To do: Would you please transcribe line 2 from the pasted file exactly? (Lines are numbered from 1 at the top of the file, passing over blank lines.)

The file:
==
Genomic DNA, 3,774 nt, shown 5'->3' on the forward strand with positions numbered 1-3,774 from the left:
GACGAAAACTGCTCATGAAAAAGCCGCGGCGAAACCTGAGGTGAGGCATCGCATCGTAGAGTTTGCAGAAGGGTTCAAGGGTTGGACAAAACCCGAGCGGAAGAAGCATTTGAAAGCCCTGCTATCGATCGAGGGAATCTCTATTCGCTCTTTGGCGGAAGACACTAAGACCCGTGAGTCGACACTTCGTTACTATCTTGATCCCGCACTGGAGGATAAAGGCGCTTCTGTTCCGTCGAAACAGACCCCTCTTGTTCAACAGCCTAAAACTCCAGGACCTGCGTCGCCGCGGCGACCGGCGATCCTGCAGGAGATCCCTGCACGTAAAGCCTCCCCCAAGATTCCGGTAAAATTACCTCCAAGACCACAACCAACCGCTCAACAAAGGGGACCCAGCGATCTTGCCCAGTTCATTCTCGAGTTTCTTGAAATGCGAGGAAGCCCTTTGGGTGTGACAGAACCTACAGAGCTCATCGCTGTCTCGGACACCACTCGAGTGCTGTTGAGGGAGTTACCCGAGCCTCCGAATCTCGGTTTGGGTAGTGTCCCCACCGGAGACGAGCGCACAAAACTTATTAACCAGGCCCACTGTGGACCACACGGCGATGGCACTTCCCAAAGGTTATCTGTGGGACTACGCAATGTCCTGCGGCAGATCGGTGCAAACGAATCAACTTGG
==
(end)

GACGAAAACTGCTCATGAAAAAGCCGCGGCGAAACCTGAGGTGAGGCATCGCATCGTAGAGTTTGCAGAAGGGTTCAAGGGTTGGACAAAACCCGAGCGGAAGAAGCATTTGAAAGCCCTGCTATCGATCGAGGGAATCTCTATTCGCTCTTTGGCGGAAGACACTAAGACCCGTGAGTCGACACTTCGTTACTATCTTGATCCCGCACTGGAGGATAAAGGCGCTTCTGTTCCGTCGAAACAGACCCCTCTTGTTCAACAGCCTAAAACTCCAGGACCTGCGTCGCCGCGGCGACCGGCGATCCTGCAGGAGATCCCTGCACGTAAAGCCTCCCCCAAGATTCCGGTAAAATTACCTCCAAGACCACAACCAACCGCTCAACAAAGGGGACCCAGCGATCTTGCCCAGTTCATTCTCGAGTTTCTTGAAATGCGAGGAAGCCCTTTGGGTGTGACAGAACCTACAGAGCTCATCGCTGTCTCGGACACCACTCGAGTGCTGTTGAGGGAGTTACCCGAGCCTCCGAATCTCGGTTTGGGTAGTGTCCCCACCGGAGACGAGCGCACAAAACTTATTAACCAGGCCCACTGTGGACCACACGGCGATGGCACTTCCCAAAGGTTATCTGTGGGACTACGCAATGTCCTGCGGCAGATCGGTGCAAACGAATCAACTTGG